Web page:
[EM] Fw: borda count

Steve Eppley seppley at alumni.caltech.edu
Sat Nov 6 11:39:29 PST 2004


Mike (R?) asked:
> Here's a similar question: Does it matter if we use 
> a Borda count of 3-2-1-0 (Highest score wins) or 0-1-2-3
> (lowest score wins)? I thought I read somewhere they
> weren't necessarily symmetric, but I can't think of 
> any counterexamples so I might be mistaken. 

Again, as Stephane pointed out for 4-3-2-1 vs 3-2-1-0,
it depends on how non-strict orderings are handled.
Assuming all votes are strict orderings, "3-2-1-0 
highest wins" elects the same winner as "0-1-2-3 
lowest wins."

> I *do* think the lowest score wins version makes it
> easier to compare elections with varying numbers of
> candidates if you are going to use the Borda count
> anyway.

If the point is to compare results having different 
numbers of candidates, you might instead wish to normalize 
the results by dividing by the number of candidates
or dividing by the sum of scores.  One of these 
approaches may agree more closely with people's 
typical expectation that bigger is better.

I'm not sure why I'm spending time discussing Borda
variations, though.  They all suffer from an egregious
violation of clone independence that would lead to
a race to nominate as many clones as possible.  

Don Saari claimed in a recent opinion piece in the 
Los Angeles Times that he recently proved Borda is the 
best voting method.  But he didn't list his assumptions.
Did he assume the set of candidates is fixed, not 
strategically nominated?  Did he assume all votes are 
sincere?  Did he assume some unimportant criteria 
such as reinforcement & participation are important?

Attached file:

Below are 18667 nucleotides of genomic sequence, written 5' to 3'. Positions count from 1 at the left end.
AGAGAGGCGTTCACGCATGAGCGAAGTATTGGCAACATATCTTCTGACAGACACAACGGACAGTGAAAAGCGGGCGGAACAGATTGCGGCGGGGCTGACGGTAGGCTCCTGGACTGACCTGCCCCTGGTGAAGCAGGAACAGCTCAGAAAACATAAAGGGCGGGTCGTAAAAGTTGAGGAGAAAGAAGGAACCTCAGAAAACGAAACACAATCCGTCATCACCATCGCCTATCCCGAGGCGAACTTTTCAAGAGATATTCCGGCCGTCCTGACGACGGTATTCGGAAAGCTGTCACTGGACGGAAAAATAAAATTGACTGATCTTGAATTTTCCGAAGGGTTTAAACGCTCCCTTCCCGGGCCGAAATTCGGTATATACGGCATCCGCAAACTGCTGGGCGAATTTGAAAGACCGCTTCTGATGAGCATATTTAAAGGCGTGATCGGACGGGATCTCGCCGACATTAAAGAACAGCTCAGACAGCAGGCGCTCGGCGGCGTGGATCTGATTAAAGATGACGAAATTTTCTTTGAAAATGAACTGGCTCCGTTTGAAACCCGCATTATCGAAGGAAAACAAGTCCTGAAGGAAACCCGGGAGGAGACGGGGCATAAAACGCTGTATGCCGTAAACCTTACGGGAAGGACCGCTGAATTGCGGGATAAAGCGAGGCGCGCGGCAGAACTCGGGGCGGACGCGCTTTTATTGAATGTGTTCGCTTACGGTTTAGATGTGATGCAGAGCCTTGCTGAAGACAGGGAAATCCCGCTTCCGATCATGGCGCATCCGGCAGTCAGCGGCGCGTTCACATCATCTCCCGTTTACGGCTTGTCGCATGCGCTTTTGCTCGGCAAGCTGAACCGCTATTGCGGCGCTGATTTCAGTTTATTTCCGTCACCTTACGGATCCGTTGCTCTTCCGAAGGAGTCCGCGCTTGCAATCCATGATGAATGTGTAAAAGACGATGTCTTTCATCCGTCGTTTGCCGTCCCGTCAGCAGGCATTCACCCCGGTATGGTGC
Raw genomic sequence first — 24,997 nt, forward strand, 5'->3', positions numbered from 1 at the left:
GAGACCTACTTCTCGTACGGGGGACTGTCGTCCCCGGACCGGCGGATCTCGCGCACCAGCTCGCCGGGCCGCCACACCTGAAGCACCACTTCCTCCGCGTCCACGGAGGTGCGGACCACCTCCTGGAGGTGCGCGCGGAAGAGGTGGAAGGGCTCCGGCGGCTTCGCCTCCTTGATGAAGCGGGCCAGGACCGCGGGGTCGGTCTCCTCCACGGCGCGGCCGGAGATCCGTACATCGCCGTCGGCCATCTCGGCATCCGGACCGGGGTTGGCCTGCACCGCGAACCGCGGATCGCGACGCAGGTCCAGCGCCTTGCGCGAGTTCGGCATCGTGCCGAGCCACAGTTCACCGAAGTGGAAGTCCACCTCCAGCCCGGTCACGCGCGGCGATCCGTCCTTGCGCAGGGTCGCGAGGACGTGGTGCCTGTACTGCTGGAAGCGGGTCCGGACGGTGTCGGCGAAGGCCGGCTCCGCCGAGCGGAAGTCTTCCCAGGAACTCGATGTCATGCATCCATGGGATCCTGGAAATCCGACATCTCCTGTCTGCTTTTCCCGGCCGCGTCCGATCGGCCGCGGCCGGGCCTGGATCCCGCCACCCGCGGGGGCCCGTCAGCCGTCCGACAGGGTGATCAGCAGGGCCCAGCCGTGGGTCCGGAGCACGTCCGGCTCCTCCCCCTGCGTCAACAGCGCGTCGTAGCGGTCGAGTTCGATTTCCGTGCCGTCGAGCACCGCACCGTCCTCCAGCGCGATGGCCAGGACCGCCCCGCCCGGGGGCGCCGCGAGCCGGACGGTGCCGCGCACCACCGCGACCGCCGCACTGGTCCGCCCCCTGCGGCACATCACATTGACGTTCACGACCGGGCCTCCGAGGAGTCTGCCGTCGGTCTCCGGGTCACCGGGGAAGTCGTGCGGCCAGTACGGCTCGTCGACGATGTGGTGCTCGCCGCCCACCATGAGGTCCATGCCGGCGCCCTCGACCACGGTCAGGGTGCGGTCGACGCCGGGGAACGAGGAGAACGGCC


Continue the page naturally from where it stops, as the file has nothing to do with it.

Several years ago he gave a talk at Caltech (to hype 
his book "The Geometry of Voting") and afterward
I asked him about Borda's problem with strategic 
voting. (I don't recall asking him about strategic
nomination; I think his talk occurred before I'd
heard about clone independence.)  He replied he was 
not a political scientist and did not take into account 
any such considerations.  Unfortunately, that doesn't 
seem to deter him from advocating the use of Borda 
in political elections.  :-(

I like the anecdote Salvador Barbera mentioned in his 
course on strategy-proofness when he visited Caltech 
one year.  He cited a prestigious (but unspecified)
department of economics at some European university,
who wanted to add another person to the department.  
There were 4 candidates: two were world-class economists, 
one macro and the other micro, and the other two were 
merely mediocre, with one clearly better than the other.  
Everyone sincerely preferred the two world-class 
economists over the two mediocre economists.  The 
members of the department used Borda to vote on it.  
Each member understood Borda strategy: those who wanted 
to hire the macroeconomist ranked the microeconomist 
last, and those who wanted to hire the microeconomist 
ranked the macroeconomist last.  Since the better of 
the two mediocre candidates was ranked 2nd by everyone, 
he won the election.  They violated weak Pareto!


More information about the Election-Methods mailing list